Synopses & Reviews
Aerospace propulsion devices embody some of the most advanced technologies, ranging from materials and fl uid control to heat transfer and combustion. In order to maximize performance, sophisticated testing and computer simulation tools are developed and used.
Aerospace Propulsion comprehensively covers the mechanics and thermal-fl uid aspects of aerospace propulsion, starting from the fundamental principles, and covering applications to gas-turbine and space propulsion (rocket) systems. It presents modern analytical methods using MATLAB® and other advanced software, and includes essential elements of both gasturbine and rocket propulsion systems. Gas-turbine coverage includes thermodynamic analysis, turbine components, diffusers, compressors, turbines, nozzles, compressor–turbine matching, combustors and afterburners. Rocket coverage includes chemical rockets, electrical rockets, nuclear and solar sail.
Key features:
- Both gas-turbine and rocket propulsion covered in a single volume
- Presents modern analytical methods and examples
- Combines fundamentals and applications, including space applications
- Accompanied by a website containing MATLAB® examples, problem sets and solutions
Aerospace Propulsion is a comprehensive textbook for senior undergraduate and graduate aerospace propulsion courses, and is also an excellent reference for researchers and practicing engineers working in this area.
Review
In a textbook on the basic elements of aerospace propulsion, Leeconsiders both gas-turbine and rocket propulsion so it can be used in a course that covers either one or both. He steers engineeringstudents to projects involving computational fluid dynamics software, because such packages are so frequently used inprofessional work. The topics include the principle of thrust, the basic analysis of gas-turbine engines, combusters and afterburners,gas-turbine analysis with efficiency terms, rocket propulsion and mission analysis, and chemical and non-chemical rockets.Annotation ©2014 Ringgold, Inc., Portland, OR (protoview.com)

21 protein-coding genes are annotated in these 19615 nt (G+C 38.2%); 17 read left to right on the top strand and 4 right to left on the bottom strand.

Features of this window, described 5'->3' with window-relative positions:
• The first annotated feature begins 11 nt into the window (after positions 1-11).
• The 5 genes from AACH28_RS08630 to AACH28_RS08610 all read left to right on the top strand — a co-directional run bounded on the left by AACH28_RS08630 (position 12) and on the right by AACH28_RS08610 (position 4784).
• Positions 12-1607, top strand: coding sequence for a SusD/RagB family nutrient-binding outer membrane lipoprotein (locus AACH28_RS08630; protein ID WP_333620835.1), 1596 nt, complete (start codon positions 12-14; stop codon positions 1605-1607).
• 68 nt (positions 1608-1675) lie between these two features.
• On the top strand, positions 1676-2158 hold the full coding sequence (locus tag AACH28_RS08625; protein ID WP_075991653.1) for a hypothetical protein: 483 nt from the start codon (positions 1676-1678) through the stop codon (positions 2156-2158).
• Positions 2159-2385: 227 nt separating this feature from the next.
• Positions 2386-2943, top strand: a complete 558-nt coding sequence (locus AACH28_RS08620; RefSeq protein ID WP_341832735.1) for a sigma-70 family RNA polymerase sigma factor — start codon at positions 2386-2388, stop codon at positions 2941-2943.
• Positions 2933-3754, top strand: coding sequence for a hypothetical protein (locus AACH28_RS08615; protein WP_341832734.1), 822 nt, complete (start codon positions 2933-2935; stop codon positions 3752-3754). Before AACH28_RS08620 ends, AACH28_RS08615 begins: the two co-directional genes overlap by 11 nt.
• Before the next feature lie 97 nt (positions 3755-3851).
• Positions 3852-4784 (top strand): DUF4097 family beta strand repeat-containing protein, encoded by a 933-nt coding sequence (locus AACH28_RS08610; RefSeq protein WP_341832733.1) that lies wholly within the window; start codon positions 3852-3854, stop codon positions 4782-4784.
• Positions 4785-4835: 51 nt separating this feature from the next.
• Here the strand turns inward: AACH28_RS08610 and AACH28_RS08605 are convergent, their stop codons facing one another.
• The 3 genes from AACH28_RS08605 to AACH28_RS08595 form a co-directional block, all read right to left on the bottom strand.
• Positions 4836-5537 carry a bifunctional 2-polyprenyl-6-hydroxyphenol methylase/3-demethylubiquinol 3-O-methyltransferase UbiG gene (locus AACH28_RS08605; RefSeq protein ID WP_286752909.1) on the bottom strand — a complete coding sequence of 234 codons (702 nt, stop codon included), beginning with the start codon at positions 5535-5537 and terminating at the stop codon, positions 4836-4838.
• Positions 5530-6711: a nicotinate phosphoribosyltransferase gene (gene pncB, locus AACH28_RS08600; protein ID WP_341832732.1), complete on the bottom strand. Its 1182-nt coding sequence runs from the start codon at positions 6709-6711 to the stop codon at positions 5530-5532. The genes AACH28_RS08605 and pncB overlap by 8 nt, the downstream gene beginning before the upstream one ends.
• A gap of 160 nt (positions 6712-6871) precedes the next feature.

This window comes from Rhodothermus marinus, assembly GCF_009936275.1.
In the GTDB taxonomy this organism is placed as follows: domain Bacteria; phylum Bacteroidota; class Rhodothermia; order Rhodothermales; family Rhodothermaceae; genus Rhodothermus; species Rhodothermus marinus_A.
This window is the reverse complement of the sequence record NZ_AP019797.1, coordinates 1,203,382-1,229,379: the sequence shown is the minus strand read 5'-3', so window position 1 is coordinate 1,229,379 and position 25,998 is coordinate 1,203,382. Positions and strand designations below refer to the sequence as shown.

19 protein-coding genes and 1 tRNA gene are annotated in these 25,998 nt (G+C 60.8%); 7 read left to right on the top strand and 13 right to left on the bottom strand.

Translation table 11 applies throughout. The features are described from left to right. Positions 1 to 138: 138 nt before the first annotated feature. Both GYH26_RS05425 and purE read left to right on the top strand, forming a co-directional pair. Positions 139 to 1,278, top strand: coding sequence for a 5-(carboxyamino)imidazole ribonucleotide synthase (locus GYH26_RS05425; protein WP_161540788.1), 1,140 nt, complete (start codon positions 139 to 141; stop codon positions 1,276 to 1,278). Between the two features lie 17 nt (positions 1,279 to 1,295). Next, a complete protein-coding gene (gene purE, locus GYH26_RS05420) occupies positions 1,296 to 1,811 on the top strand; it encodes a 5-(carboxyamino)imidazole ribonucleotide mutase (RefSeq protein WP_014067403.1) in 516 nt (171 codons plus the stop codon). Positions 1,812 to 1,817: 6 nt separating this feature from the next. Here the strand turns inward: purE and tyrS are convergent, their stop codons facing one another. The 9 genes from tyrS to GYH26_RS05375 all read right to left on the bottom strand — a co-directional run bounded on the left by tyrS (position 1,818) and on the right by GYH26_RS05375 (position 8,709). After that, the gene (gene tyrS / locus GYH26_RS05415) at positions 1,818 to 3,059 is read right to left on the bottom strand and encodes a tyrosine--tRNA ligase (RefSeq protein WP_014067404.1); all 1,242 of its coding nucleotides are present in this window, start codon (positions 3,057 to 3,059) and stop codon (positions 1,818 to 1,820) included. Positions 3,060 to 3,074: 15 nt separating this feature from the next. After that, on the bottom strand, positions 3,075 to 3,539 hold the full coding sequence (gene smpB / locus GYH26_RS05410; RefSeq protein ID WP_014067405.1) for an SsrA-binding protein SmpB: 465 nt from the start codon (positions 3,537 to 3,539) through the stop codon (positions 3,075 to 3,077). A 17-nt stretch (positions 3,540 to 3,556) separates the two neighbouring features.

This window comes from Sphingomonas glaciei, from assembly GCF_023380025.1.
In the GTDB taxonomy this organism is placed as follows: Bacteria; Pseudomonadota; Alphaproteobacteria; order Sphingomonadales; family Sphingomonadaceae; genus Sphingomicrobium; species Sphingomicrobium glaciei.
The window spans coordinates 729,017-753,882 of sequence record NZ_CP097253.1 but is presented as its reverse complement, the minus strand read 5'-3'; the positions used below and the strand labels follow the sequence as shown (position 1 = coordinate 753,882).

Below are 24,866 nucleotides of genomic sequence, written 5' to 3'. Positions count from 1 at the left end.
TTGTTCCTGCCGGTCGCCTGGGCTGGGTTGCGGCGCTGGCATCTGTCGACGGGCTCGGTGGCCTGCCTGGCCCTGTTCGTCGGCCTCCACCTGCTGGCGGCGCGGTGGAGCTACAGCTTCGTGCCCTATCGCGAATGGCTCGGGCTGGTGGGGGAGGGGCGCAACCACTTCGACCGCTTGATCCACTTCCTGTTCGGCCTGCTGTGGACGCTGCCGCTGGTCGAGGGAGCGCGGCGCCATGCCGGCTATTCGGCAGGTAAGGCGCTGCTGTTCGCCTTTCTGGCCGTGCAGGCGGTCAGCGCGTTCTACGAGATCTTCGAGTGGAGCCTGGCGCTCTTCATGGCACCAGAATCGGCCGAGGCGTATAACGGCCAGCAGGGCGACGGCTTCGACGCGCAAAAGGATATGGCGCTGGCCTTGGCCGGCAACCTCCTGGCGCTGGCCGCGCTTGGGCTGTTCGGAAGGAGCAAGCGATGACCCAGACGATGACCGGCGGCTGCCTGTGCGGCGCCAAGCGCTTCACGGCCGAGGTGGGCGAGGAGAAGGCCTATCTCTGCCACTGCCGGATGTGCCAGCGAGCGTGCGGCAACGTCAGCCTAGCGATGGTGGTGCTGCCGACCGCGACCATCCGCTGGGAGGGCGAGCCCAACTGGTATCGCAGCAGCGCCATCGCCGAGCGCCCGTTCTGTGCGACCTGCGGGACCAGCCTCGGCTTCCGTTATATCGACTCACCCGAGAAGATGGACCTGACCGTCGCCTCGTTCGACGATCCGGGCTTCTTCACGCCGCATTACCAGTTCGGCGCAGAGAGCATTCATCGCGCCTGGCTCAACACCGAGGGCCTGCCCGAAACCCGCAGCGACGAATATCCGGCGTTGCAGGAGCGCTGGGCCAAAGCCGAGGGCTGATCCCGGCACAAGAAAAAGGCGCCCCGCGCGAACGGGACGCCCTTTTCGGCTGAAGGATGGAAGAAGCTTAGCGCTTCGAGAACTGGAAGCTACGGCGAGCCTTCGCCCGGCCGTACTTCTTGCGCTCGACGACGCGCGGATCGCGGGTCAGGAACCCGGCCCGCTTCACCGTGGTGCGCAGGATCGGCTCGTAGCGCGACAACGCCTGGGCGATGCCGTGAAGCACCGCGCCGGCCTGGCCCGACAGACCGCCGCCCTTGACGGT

Synopsis
Aerospace Propulsion presentsthemechanics and thermal-fluid aspects of aerospace propulsion, starting from the fundamental principles, and covering applications to gas-turbine and space propulsion (rocket) systems. Some of the existing books available for teaching or reference purposes are quite old, and few exist that present modern analytical methods for both gas-turbine and rocket systems in one combined monograph.
Aerospace Propulsion provides an ideal textbook for modern aerospace propulsion course(s), by presenting modern analytical methods using MATLAB and other advanced software and by including essential elements of both gas-turbine and rocket propulsion systems. Gas turbine coverage includes thermodynamic analysis, turbine components, diffusers, compressors, turbines, nozzles, compressor-turbine matching, combustors and afterburners. Rocket coverage includes chemical rockets, electrical rockets, nuclear and solar sail.
About the Author